So, what exactly is phishing?
Phishing is a type of online scam where criminals send an email that appears to be from a legitimate company asking you to provide sensitive information. This is usually done by including a link that supposedly takes you to the company’s website where you are asked to fill in your information – but the website is a clever fake and the information you provide goes straight to the crooks behind the scam.
The term ‘phishing’ is a pun on the word fishing because criminals are dangling a fake ‘lure’ (the email that looks legitimate, as well as the website that looks legitimate) hoping users will ‘bite’ by providing the information the criminals have requested – such as credit card numbers, account numbers, passwords, user names, and more.
Here are some clues that usually indicate an email is a scam:
- The email is not addressed to you. “Dear Customer” isn’t an identifier
- You don’t have an account with the company, or haven’t used the company’s service
- Grammatical errors. Usually, you’ll notice weird capitalizations and terrible grammar.
- They push you with urgent messages to open attachments or click on links.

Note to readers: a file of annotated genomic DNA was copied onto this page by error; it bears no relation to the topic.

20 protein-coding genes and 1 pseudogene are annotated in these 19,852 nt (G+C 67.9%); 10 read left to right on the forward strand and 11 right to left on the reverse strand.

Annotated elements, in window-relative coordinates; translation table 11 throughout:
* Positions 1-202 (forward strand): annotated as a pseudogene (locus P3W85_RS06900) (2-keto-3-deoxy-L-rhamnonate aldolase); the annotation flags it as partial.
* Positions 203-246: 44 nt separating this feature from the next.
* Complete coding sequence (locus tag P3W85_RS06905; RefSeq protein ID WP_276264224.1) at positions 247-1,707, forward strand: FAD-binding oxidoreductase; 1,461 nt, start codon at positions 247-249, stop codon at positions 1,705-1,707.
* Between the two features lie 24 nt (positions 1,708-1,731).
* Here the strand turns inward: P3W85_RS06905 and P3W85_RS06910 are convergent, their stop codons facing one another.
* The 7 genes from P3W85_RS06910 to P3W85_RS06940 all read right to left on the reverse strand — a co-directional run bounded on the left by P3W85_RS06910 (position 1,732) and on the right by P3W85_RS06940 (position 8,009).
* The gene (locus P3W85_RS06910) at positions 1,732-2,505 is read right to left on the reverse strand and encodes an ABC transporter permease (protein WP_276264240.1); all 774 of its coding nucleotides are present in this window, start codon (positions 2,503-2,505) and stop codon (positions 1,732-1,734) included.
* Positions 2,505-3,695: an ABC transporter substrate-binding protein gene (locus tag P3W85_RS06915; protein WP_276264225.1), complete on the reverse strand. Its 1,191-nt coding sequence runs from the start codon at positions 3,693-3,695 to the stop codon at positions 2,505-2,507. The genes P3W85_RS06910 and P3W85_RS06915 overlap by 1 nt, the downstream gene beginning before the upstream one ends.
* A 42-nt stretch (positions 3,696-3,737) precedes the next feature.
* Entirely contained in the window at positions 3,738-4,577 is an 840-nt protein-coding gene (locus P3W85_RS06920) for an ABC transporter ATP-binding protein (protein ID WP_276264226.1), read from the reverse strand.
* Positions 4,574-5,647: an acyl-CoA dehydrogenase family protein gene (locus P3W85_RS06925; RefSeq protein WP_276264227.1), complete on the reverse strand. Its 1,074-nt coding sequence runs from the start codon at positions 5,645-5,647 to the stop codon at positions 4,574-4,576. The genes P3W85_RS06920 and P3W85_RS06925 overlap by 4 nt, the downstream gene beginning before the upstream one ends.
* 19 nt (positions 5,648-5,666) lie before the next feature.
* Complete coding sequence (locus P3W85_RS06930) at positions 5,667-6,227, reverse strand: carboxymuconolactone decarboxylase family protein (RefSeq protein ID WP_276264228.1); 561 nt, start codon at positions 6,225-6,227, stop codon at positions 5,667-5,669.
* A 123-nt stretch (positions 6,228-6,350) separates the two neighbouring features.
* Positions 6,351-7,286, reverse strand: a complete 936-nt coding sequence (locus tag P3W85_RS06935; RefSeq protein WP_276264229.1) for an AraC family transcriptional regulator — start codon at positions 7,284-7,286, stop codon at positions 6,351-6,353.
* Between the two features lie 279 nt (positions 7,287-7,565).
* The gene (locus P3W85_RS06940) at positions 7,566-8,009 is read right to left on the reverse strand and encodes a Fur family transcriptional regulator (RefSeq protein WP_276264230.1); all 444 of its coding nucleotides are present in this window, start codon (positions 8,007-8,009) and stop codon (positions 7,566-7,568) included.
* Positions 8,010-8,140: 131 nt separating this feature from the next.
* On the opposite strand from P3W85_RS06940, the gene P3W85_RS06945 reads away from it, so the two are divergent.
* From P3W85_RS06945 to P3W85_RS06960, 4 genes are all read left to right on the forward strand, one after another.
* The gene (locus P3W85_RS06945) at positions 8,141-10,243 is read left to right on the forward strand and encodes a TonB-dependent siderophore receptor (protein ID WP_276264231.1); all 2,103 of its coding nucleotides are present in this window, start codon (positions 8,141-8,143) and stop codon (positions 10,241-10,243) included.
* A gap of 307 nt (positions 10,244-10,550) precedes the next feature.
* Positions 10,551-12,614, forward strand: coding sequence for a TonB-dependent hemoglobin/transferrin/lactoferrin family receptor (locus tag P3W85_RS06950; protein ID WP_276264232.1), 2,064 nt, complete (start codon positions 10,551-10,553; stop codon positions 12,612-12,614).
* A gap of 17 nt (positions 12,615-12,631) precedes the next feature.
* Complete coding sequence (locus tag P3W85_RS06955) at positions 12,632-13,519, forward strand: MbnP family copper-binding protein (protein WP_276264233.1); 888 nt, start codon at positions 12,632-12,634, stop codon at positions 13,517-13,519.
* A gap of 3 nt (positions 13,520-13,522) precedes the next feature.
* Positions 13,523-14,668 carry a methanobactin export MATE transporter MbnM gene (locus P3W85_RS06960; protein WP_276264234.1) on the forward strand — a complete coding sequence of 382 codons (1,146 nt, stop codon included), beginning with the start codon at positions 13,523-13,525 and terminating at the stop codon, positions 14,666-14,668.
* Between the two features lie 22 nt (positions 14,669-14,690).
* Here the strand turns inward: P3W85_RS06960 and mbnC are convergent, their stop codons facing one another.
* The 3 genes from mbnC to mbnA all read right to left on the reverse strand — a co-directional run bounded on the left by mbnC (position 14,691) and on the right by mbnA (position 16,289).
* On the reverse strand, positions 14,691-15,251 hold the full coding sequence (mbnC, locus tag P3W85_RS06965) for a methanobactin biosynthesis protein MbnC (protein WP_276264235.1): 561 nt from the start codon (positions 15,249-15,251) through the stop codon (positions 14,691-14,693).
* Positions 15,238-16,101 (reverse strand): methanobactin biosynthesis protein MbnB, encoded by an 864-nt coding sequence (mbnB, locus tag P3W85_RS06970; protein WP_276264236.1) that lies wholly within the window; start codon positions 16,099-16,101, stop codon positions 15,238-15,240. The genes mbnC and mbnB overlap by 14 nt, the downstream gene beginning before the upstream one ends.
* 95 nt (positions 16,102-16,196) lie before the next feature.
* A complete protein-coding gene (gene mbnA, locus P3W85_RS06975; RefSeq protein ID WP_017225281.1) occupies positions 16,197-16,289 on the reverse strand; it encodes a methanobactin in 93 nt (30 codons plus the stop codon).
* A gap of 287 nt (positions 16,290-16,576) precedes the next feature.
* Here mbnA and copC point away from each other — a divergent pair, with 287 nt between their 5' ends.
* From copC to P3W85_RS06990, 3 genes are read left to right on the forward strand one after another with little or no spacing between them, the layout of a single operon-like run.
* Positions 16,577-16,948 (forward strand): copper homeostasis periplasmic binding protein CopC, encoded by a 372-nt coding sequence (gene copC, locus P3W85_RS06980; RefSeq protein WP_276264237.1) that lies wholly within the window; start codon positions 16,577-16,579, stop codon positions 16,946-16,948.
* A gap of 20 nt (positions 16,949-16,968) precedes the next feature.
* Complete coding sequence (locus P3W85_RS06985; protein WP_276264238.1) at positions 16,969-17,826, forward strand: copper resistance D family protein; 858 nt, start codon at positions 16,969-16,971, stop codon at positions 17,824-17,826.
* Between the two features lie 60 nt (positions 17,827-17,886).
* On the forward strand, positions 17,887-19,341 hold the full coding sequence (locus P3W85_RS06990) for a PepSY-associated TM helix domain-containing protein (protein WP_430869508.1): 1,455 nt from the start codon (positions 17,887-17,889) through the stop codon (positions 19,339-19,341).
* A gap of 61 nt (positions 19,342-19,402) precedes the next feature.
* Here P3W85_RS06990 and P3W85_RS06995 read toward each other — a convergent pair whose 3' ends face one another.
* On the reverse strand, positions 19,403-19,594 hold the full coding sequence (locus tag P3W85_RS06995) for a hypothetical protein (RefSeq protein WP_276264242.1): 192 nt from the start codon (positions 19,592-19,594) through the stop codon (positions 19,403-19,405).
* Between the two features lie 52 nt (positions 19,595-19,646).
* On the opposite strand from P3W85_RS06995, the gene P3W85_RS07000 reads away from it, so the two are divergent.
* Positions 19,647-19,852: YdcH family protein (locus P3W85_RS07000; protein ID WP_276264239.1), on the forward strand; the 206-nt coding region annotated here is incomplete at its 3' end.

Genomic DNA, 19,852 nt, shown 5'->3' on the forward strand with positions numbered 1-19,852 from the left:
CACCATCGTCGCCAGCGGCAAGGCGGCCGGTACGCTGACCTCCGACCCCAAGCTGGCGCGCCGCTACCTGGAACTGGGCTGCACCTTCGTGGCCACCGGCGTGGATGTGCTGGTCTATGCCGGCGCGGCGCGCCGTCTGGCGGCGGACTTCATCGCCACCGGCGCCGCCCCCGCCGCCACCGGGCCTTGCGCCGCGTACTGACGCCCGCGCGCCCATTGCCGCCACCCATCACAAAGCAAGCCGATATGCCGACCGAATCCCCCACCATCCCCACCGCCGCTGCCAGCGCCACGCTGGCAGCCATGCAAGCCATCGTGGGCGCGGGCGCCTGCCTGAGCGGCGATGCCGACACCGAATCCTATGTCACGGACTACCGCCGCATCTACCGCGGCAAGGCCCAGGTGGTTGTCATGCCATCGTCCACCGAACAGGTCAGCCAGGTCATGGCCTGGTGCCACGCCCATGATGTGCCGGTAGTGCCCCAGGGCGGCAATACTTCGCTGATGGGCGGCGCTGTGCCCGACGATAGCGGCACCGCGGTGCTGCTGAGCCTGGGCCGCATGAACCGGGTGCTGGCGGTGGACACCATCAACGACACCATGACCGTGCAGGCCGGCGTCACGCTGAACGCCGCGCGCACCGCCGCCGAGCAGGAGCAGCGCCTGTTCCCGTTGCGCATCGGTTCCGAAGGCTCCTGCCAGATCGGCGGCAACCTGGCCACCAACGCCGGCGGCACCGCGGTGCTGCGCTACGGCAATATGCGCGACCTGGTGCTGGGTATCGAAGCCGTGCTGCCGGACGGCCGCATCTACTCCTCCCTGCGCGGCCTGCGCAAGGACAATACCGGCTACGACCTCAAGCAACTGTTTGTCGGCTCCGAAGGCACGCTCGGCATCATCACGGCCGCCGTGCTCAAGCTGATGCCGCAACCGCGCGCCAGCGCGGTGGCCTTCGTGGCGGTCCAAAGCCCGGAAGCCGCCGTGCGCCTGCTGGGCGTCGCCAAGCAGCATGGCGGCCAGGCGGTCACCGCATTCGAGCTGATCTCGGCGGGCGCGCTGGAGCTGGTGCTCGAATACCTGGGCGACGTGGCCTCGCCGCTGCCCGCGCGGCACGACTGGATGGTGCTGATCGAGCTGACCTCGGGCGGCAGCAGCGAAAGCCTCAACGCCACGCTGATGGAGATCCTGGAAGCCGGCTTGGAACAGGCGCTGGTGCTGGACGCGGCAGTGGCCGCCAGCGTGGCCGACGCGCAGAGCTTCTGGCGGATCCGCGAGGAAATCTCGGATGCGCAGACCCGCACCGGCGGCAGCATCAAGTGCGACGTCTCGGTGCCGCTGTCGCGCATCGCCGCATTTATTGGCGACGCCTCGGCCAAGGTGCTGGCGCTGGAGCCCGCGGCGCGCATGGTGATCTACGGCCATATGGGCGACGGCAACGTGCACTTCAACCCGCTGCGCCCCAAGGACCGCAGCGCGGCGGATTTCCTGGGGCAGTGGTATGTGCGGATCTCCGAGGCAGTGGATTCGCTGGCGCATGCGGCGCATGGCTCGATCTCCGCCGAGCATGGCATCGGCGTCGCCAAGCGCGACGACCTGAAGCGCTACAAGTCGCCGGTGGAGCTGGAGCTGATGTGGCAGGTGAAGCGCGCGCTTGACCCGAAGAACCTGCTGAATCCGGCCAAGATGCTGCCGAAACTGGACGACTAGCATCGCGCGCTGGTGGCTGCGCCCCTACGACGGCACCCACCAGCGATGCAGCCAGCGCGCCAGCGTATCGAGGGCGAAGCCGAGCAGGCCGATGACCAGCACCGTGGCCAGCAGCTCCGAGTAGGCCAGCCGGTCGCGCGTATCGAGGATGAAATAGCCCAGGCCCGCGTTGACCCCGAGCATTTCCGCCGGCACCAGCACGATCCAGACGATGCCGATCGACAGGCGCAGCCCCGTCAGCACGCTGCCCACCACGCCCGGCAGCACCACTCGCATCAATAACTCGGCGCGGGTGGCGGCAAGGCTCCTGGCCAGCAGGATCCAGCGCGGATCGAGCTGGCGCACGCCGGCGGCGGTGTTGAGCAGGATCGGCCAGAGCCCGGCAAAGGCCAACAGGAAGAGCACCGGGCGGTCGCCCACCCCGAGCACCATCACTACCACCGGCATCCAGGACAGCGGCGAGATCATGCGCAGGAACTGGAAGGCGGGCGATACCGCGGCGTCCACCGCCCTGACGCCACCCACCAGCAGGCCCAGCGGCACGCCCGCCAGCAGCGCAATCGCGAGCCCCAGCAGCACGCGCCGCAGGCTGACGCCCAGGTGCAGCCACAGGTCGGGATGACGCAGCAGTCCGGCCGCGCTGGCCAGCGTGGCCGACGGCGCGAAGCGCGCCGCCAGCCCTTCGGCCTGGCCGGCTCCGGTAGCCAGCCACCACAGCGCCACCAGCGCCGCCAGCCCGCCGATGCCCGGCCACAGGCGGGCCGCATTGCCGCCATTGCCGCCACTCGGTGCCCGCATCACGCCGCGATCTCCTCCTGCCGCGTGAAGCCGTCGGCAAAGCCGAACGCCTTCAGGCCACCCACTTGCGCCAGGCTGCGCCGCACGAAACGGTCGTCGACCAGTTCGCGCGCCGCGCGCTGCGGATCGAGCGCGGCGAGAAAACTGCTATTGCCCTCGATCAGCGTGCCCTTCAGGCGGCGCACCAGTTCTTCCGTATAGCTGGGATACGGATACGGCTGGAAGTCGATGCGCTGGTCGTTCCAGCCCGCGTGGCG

- If you hover over links with your mouse, you’ll see the URL destination on the bottom of your browser. You can clearly see that all links send you away from the company site—or they try to fool you by adding the company name somewhere in the URL.
So how can you guarantee you don’t fall for a phishing scam? Apply these two actions consistently and you will be nearly 100% protected from online scams:
- Drive, don’t be pulled. Stay in the driver’s seat by finding the website yourself. This is the ONLY way to guarantee you land on the legitimate site. If you use the link (or phone number) in an email, IM, ad on a website/blog site/forum/social network/text message, etc., where you land (or who you talk to) is their choice, not yours. The website they take you to (or the ‘bank manager’ on the phone) may be a very convincing copy, but if you enter your information it will be stolen and abused. Instead, use your own link. If you use the company, you may already have a bookmark for the website you can use, if not, use a search engine and type in the company’s name, then use the link from your search engine to go to the correct site. If the email is legitimate, you will see the same information when you log into your account on the legitimate site.
- Install or activate a web tool that identifies malicious sites for you so you know the website you find is legitimate. There are several tools that will do this for you. Every standard browser now has a tool you can turn on to alert you if a website you are about to click on, or just clicked on, is safe or malicious.